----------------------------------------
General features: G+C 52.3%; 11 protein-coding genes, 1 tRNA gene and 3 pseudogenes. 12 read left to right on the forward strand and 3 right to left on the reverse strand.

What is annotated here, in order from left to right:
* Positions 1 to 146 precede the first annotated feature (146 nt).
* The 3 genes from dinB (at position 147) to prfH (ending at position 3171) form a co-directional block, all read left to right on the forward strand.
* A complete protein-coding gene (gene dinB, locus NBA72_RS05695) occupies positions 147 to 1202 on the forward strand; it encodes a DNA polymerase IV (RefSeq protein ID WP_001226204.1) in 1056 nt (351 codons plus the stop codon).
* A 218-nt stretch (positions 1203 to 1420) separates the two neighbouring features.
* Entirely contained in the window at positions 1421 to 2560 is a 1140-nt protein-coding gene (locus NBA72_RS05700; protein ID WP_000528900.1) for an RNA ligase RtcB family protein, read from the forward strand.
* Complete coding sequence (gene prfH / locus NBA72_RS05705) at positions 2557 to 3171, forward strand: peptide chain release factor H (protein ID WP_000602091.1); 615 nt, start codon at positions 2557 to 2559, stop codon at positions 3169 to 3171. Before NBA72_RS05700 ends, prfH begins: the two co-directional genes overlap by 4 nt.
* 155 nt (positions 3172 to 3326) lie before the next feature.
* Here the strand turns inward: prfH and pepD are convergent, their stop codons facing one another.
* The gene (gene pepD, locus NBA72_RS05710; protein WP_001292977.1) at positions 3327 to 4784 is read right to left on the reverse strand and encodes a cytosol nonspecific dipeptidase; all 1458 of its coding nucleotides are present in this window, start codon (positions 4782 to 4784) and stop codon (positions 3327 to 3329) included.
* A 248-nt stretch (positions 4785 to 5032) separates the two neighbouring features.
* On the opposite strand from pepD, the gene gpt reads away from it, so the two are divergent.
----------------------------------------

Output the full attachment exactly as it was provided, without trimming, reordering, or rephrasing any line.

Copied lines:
General features: G+C 52.3%; 11 protein-coding genes, 1 tRNA gene and 3 pseudogenes. 12 read left to right on the forward strand and 3 right to left on the reverse strand.

What is annotated here, in order from left to right:
* Positions 1 to 146 precede the first annotated feature (146 nt).
* The 3 genes from dinB (at position 147) to prfH (ending at position 3171) form a co-directional block, all read left to right on the forward strand.
* A complete protein-coding gene (gene dinB, locus NBA72_RS05695) occupies positions 147 to 1202 on the forward strand; it encodes a DNA polymerase IV (RefSeq protein ID WP_001226204.1) in 1056 nt (351 codons plus the stop codon).
* A 218-nt stretch (positions 1203 to 1420) separates the two neighbouring features.
* Entirely contained in the window at positions 1421 to 2560 is a 1140-nt protein-coding gene (locus NBA72_RS05700; protein ID WP_000528900.1) for an RNA ligase RtcB family protein, read from the forward strand.
* Complete coding sequence (gene prfH / locus NBA72_RS05705) at positions 2557 to 3171, forward strand: peptide chain release factor H (protein ID WP_000602091.1); 615 nt, start codon at positions 2557 to 2559, stop codon at positions 3169 to 3171. Before NBA72_RS05700 ends, prfH begins: the two co-directional genes overlap by 4 nt.
* 155 nt (positions 3172 to 3326) lie before the next feature.
* Here the strand turns inward: prfH and pepD are convergent, their stop codons facing one another.
* The gene (gene pepD, locus NBA72_RS05710; protein WP_001292977.1) at positions 3327 to 4784 is read right to left on the reverse strand and encodes a cytosol nonspecific dipeptidase; all 1458 of its coding nucleotides are present in this window, start codon (positions 4782 to 4784) and stop codon (positions 3327 to 3329) included.
* A 248-nt stretch (positions 4785 to 5032) separates the two neighbouring features.
* On the opposite strand from pepD, the gene gpt reads away from it, so the two are divergent.